Preheat your oven to whatever instructions are on the brownie mix box. 350° works well. Make the brownie mix in a separate bowl. Follow the directions on the box. Add the chocolate chips to the brownie mix. Stir them in and set the bowl and set to the side. Mix the pumpkin, cream cheese (softened), sugar, and pumpkin pie spice in another bowl. Mix until very smooth. Spray your pan with cooking spray before starting. Pour half of the brownie mix into the pan and spread out so the entire bottom of the pan is covered. Next add the pumpkin. You can either spoon the pumpkin filling onto the brownie in chunks or spread it out evenly. Cover the pumpkin with the rest of the brownie batter and smooth out the top.
Now you’re ready to bake! Since you’re adding some depth with the pumpkin mix, you’ll need to cook a bit longer than what the box mix says (~12 extra minutes for the pan I used). To check if brownies are done, dip a fork into the middle of the brownies. If the fork comes out clean, they’re done!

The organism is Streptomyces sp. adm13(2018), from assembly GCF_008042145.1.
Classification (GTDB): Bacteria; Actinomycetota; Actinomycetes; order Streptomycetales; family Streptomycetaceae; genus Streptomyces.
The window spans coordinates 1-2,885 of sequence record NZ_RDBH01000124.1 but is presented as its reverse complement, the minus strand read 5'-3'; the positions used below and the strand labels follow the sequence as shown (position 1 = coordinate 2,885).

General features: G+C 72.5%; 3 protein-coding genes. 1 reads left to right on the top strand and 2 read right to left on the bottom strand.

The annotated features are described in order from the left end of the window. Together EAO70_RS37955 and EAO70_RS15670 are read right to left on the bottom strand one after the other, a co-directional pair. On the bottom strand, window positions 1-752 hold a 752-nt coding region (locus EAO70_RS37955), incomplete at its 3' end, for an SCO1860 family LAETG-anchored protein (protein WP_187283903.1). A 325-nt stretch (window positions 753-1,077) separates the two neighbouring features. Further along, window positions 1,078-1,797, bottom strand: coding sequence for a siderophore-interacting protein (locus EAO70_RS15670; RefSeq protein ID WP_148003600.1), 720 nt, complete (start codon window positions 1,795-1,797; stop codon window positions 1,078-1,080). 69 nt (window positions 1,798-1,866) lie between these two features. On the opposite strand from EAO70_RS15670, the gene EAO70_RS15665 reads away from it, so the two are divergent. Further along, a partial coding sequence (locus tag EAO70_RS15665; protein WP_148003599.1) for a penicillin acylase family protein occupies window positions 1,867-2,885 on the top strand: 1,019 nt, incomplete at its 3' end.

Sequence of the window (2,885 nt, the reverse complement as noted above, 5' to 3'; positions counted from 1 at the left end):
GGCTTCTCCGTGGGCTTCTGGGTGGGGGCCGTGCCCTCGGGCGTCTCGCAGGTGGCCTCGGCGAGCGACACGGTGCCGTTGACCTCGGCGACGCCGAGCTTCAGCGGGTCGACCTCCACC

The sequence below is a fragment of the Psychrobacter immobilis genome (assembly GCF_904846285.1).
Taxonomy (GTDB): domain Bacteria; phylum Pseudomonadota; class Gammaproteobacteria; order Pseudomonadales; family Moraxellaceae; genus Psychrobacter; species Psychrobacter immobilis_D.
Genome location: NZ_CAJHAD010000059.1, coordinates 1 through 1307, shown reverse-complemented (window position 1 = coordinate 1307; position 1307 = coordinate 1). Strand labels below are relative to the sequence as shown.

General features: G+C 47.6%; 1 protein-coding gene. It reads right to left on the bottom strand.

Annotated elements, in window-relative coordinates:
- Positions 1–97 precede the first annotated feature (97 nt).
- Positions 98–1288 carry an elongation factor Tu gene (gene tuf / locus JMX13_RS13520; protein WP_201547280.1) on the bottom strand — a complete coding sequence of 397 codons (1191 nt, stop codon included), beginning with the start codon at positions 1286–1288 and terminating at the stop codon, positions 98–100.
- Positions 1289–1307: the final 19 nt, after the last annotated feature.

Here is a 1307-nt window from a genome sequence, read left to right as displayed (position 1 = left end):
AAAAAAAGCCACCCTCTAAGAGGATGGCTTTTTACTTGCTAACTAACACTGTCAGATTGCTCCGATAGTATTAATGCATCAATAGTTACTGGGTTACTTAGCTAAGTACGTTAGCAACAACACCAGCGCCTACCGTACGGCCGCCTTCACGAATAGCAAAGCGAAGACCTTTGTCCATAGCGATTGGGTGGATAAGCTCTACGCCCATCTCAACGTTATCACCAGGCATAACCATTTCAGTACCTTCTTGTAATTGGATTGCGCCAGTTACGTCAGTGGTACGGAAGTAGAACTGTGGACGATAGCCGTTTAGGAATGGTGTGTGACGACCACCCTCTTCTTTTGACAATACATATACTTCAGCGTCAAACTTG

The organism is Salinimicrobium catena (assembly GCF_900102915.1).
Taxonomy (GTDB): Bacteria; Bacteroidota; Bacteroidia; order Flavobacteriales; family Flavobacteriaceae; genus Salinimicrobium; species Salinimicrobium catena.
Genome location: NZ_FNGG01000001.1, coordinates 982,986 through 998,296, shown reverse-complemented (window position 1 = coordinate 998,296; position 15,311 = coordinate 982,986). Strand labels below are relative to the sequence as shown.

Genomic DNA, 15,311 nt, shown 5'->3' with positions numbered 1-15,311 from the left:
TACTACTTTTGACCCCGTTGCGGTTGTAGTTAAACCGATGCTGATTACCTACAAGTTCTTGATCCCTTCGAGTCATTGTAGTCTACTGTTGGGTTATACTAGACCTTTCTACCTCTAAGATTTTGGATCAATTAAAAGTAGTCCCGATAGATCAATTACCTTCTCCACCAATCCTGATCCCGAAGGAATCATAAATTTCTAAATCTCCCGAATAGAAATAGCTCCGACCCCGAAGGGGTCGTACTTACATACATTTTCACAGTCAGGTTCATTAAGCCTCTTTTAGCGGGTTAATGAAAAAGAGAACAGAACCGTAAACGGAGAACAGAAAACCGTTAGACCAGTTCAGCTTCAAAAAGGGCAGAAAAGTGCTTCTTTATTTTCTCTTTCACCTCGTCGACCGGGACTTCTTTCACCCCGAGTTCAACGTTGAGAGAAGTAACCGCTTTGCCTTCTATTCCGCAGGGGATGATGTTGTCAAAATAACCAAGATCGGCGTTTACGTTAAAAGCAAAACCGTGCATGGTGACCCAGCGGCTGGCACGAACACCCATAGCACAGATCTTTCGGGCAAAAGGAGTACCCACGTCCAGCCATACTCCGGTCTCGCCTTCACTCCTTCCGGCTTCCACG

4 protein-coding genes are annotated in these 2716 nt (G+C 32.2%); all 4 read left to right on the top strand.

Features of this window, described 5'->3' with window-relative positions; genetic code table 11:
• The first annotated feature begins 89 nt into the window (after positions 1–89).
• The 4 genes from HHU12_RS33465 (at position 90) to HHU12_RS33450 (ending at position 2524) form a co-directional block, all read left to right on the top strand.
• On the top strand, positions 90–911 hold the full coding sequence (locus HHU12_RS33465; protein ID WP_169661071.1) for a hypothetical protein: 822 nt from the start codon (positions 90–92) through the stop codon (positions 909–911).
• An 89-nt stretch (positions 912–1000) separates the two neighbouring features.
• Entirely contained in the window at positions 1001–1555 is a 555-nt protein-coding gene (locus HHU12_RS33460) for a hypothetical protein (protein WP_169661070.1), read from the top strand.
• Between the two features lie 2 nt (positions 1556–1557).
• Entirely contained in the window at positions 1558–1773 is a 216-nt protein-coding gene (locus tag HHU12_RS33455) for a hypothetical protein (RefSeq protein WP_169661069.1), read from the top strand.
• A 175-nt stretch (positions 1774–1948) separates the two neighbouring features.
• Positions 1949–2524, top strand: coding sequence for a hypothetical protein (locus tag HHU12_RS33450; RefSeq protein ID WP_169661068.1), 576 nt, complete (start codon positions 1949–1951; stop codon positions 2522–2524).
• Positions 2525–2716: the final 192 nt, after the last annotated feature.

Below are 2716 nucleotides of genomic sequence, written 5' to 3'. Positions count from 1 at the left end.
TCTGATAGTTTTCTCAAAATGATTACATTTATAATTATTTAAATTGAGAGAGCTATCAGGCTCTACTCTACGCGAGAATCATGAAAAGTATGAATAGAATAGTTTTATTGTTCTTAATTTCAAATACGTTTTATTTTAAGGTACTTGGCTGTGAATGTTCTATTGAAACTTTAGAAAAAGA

The Importance of People Power: Q&A with Local Artist, Crystal Stokes
Crystal Stokes is a Morrisville, Vermont native with a gift for the arts. As a lover of nature, family, and knowledge, Crystal’s upbringing in Vermont was dynamic, and as a biracial woman and artist, she has leaned on her work to express her thoughts and find beauty in the world.
(Note: A full-text version of this interview is available below.)
Using Business as a Force for Good
Certified B Corporations are businesses that meet the highest standards of verified social and environmental performance, public transparency, and legal accountability to balance profit and purpose. B Corps are accelerating a global culture shift to redefine success in business and build a more inclusive and sustainable economy. Learn about “How We Roll” as a Certified B Corp here.
Q: Have you always been involved with art? When did you start?
A: I started drawing when I was young, as most of us do. I’ve always been artistically inclined, but in my mind, it was more of a form of therapy than an idea for a career choice. It wasn’t until 2013 that I actually allowed myself to take the time and explore pencil in charcoal and started sketching portraits. A year later I went to the store and bought some inexpensive black and white acrylic paint and taught myself how to work with the medium to create the photo realistic portraits I paint today.